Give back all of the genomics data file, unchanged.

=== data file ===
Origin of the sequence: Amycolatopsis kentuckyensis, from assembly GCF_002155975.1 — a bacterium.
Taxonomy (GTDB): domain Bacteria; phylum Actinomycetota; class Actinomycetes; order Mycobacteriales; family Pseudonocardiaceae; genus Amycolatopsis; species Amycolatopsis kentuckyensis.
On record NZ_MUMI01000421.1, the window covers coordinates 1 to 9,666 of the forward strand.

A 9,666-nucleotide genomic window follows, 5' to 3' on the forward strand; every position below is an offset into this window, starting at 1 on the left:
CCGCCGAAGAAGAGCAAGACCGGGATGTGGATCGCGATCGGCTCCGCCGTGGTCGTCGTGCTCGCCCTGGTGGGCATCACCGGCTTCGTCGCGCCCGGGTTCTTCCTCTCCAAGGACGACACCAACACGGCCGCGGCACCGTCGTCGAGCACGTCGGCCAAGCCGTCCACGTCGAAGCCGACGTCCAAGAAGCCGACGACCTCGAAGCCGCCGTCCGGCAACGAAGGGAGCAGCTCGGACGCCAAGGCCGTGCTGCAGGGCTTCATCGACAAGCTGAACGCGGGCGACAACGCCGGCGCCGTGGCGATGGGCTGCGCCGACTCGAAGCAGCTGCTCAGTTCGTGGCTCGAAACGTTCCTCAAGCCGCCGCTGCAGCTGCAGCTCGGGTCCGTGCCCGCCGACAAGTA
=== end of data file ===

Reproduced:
Origin of the sequence: Amycolatopsis kentuckyensis, from assembly GCF_002155975.1 — a bacterium.
Taxonomy (GTDB): domain Bacteria; phylum Actinomycetota; class Actinomycetes; order Mycobacteriales; family Pseudonocardiaceae; genus Amycolatopsis; species Amycolatopsis kentuckyensis.
On record NZ_MUMI01000421.1, the window covers coordinates 1 to 9,666 of the forward strand.

A 9,666-nucleotide genomic window follows, 5' to 3' on the forward strand; every position below is an offset into this window, starting at 1 on the left:
CCGCCGAAGAAGAGCAAGACCGGGATGTGGATCGCGATCGGCTCCGCCGTGGTCGTCGTGCTCGCCCTGGTGGGCATCACCGGCTTCGTCGCGCCCGGGTTCTTCCTCTCCAAGGACGACACCAACACGGCCGCGGCACCGTCGTCGAGCACGTCGGCCAAGCCGTCCACGTCGAAGCCGACGTCCAAGAAGCCGACGACCTCGAAGCCGCCGTCCGGCAACGAAGGGAGCAGCTCGGACGCCAAGGCCGTGCTGCAGGGCTTCATCGACAAGCTGAACGCGGGCGACAACGCCGGCGCCGTGGCGATGGGCTGCGCCGACTCGAAGCAGCTGCTCAGTTCGTGGCTCGAAACGTTCCTCAAGCCGCCGCTGCAGCTGCAGCTCGGGTCCGTGCCCGCCGACAAGTA